The Self Illusion: How Our Social Brain Constructs Who We Are. What Is Character? Debunking the Myth of Fixed Personality. Heaven is for neuroscience: How the brain creates visions of God. For most of recorded history, human beings situated the mind — and by extension the soul — not within the brain but within the heart.
When preparing mummies for the afterlife, for instance, ancient Egyptian priests removed the heart in one piece and preserved it in a ceremonial jar; in contrast, they scraped out the brain through the nostrils with iron hooks, tossed it aside for animals, and filled the empty skull with sawdust or resin. (This wasn’t a snarky commentary on their politicians, either—they considered everyone’s brain useless.) Most Greek thinkers also elevated the heart to the body’s summa. The Man Who Mistook His Wife for a Hat: Amazon.co.uk: Oliver Sacks. The Woman who Changed Her Brain: Unlocking the Extraordinary Potential of the Human Mind: Amazon.co.uk: Barbara Arrowsmith-Young.
Book Description Publication Date: 24 May 2012 Barbara Arrowsmith-Young was born with severe learning disabilities that caused teachers to label her as slow, stubborn or worse.
But by relying on her formidable memory and iron will, she made her way to graduate school, where she chanced upon reserach that inspired her to invent cognitive exercises to 'fix' her brain. She has gone on to change countless lives. The idea that self-improvement can happen in the brain has now caught fire. The Woman Who Changed Her Brain powerfully demonstrates how the lives of children and adults struggling with learning disorders can be dramatically transformed. Frequently Bought Together Customers Who Bought This Item Also Bought Product Description Review.
The Archaeology of Mind: Neuroevolutionary Origins of Human Emotion. Incognito: David Eagleman Unravels the Secret Lives of the Brain. By Maria Popova What seeing rainbows has to do with artificial intelligence and the biology of infidelity.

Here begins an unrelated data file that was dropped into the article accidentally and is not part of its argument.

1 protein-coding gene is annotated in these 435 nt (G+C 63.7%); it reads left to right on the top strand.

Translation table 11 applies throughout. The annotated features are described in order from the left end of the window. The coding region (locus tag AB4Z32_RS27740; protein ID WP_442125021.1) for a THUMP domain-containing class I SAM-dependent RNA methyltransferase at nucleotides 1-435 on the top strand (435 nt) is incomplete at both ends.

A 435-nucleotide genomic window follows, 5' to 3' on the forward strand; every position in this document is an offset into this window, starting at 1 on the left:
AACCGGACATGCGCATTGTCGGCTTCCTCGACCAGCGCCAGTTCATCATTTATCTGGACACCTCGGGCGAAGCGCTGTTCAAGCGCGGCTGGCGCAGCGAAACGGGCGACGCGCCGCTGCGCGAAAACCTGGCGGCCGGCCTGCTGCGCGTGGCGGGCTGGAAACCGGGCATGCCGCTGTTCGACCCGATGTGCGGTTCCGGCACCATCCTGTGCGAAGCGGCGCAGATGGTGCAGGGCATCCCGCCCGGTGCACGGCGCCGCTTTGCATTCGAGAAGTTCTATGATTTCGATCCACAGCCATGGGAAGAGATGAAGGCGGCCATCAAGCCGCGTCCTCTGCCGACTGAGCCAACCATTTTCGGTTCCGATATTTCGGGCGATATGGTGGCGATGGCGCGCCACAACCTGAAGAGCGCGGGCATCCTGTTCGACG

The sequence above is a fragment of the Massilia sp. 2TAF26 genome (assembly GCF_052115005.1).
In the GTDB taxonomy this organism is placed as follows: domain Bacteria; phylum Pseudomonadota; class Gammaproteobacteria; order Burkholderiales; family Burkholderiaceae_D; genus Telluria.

Sum: Forty Tales from the Afterlives by neuroscientist David Eagleman is one of my favorite books of the past few years. So, as a proper neuro-nut, it’s no surprise I was thrilled for this week’s release of his latest gem, Incognito: The Secret Lives of the Brain — a fascinating, dynamic, faceted look under the hood of the conscious mind to reveal the complex machinery of our subconscious. The three-pound organ in your skull — with its pink consistency of Jell-o — is an alien kind of computational material.
It is composed of miniaturized, self-configuring parts, and it vastly outstrips anything we’ve dreamt of building. Sample some of Eagleman’s fascinating areas of study with this excellent talk from TEDxAlamo: And if Incognito tickles your fancy, you might also enjoy V. Brain Pickings has a free weekly newsletter and people say it’s cool. Share on Tumblr. Incognito: The Secret Lives of The Brain: Amazon.co.uk: David Eagleman. Who Am I and If So How Many?: A Journey Through Your Mind: Amazon.co.uk: Richard David Precht. There are many books about philosophy, but Who Am I?
And If So How Many? Is different from the rest. Never before has anyone introduced readers so expertly and, at the same time, so light-heartedly and elegantly to the big philosophical questions. The Neurotourist: Postcards from the Edge of Brain Science: Amazon.co.uk: Lone Frank. Book Description Publication Date: 1 Jun 2011 Acclaimed journalist and intrepid brain 'explorer' Lone Frank embarks on an incredible adventure to the frontiers of neuroscience to reveal how today's top scientists are reinventing human nature, morality, happiness, health, and reality itself.
Interlacing bizarre experiments, cutting-edge science, and irreverent interviews, The Neurotourist is an odyssey through the mind-bending revolution underway in the new age of the brain. Frequently Bought Together Customers Who Bought This Item Also Bought Product Description Review. The Self Illusion: Why There is No 'You' Inside Your Head: Amazon.co.uk: Bruce Hood. The Mind, the first volume in The Best of Edge Series, presenting eighteen provocative, landmark pieces. By Maria Popova What mirror neurons have to do with Abu Ghraib, the science of religion, and how happiness flourishes. For the past 15 years, literary-agent-turned-crusader-of-human-progress John Brockman has been a remarkable curator of curiosity, long before either “curator” or “curiosity” was a frivolously tossed around buzzword. His Edge.org has become an epicenter of bleeding-edge insight across science, technology and beyond, hosting conversations with some of our era’s greatest thinkers (and, once a year, asking them some big questions.)
You Are Not So Smart: Why You Have Too Many Friends On Facebook, Why Your Memory Is Mostly Fiction, And 46 Other Ways You're Deluding Yourself By David McRaney.